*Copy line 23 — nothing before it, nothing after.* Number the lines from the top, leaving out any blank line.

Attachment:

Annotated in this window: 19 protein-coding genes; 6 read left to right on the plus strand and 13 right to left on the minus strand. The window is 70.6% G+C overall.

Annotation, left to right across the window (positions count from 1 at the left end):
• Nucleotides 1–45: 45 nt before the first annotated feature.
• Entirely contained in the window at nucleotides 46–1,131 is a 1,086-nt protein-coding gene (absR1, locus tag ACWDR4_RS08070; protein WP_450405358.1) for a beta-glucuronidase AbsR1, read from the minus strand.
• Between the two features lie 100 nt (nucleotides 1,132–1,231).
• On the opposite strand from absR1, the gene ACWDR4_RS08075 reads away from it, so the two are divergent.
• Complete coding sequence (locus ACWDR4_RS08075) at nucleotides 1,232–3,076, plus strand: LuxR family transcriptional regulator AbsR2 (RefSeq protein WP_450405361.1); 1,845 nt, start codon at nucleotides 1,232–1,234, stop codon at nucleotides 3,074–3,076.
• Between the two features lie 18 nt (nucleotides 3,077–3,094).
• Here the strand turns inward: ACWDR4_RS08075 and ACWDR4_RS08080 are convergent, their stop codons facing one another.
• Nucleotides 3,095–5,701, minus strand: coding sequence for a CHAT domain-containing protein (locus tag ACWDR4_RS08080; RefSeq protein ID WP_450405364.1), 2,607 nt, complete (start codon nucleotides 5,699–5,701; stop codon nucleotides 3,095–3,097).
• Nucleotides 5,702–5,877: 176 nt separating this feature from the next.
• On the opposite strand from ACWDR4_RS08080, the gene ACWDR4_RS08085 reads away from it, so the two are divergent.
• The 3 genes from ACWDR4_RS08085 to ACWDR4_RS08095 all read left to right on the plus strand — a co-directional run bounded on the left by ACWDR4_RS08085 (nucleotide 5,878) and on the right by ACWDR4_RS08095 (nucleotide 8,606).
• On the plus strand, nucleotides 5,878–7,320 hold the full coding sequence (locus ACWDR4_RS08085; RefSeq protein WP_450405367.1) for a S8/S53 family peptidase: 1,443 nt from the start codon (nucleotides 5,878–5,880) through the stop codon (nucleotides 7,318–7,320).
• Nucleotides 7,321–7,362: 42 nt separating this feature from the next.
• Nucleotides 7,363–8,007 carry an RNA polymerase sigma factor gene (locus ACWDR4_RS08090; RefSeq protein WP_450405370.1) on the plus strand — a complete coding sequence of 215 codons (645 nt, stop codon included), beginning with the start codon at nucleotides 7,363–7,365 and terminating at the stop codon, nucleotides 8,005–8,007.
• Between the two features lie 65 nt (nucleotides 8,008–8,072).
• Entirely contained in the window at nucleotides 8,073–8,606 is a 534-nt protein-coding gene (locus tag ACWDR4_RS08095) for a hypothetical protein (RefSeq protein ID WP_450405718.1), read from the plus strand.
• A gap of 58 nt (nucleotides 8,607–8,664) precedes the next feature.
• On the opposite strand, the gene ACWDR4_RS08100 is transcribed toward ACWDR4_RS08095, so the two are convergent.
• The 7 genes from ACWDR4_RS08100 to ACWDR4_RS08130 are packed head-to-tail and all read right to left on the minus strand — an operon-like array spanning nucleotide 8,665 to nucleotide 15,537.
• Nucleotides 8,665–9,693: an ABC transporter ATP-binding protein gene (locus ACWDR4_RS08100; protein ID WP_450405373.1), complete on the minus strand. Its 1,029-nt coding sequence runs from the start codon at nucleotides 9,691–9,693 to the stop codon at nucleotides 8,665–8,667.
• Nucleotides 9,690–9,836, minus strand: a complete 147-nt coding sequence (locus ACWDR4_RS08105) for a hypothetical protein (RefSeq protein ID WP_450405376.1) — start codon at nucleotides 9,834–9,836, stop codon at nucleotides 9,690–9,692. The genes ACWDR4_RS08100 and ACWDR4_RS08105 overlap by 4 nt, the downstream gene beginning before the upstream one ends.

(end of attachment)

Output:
• Nucleotides 9,690–9,836, minus strand: a complete 147-nt coding sequence (locus ACWDR4_RS08105) for a hypothetical protein (RefSeq protein ID WP_450405376.1) — start codon at nucleotides 9,834–9,836, stop codon at nucleotides 9,690–9,692. The genes ACWDR4_RS08100 and ACWDR4_RS08105 overlap by 4 nt, the downstream gene beginning before the upstream one ends.